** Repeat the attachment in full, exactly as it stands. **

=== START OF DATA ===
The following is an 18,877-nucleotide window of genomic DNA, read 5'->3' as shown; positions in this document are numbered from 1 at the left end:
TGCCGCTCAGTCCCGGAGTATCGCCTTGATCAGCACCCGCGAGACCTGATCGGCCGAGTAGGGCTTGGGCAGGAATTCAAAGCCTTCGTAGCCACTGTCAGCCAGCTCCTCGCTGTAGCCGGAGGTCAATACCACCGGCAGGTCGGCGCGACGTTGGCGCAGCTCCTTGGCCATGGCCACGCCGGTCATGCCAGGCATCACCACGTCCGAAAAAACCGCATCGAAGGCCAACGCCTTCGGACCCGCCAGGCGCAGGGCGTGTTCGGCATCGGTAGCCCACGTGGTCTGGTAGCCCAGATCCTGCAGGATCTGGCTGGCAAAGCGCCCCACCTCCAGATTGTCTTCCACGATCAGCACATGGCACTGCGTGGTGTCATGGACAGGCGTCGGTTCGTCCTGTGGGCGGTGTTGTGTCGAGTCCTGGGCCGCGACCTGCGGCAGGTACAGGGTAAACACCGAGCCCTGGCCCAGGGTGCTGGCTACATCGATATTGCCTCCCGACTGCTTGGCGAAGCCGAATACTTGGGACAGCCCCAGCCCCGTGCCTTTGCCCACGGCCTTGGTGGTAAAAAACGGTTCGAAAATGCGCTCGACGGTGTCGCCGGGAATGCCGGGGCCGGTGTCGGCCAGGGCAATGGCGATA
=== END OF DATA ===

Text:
The following is an 18,877-nucleotide window of genomic DNA, read 5'->3' as shown; positions in this document are numbered from 1 at the left end:
TGCCGCTCAGTCCCGGAGTATCGCCTTGATCAGCACCCGCGAGACCTGATCGGCCGAGTAGGGCTTGGGCAGGAATTCAAAGCCTTCGTAGCCACTGTCAGCCAGCTCCTCGCTGTAGCCGGAGGTCAATACCACCGGCAGGTCGGCGCGACGTTGGCGCAGCTCCTTGGCCATGGCCACGCCGGTCATGCCAGGCATCACCACGTCCGAAAAAACCGCATCGAAGGCCAACGCCTTCGGACCCGCCAGGCGCAGGGCGTGTTCGGCATCGGTAGCCCACGTGGTCTGGTAGCCCAGATCCTGCAGGATCTGGCTGGCAAAGCGCCCCACCTCCAGATTGTCTTCCACGATCAGCACATGGCACTGCGTGGTGTCATGGACAGGCGTCGGTTCGTCCTGTGGGCGGTGTTGTGTCGAGTCCTGGGCCGCGACCTGCGGCAGGTACAGGGTAAACACCGAGCCCTGGCCCAGGGTGCTGGCTACATCGATATTGCCTCCCGACTGCTTGGCGAAGCCGAATACTTGGGACAGCCCCAGCCCCGTGCCTTTGCCCACGGCCTTGGTGGTAAAAAACGGTTCGAAAATGCGCTCGACGGTGTCGCCGGGAATGCCGGGGCCGGTGTCGGCCAGGGCAATGGCGATA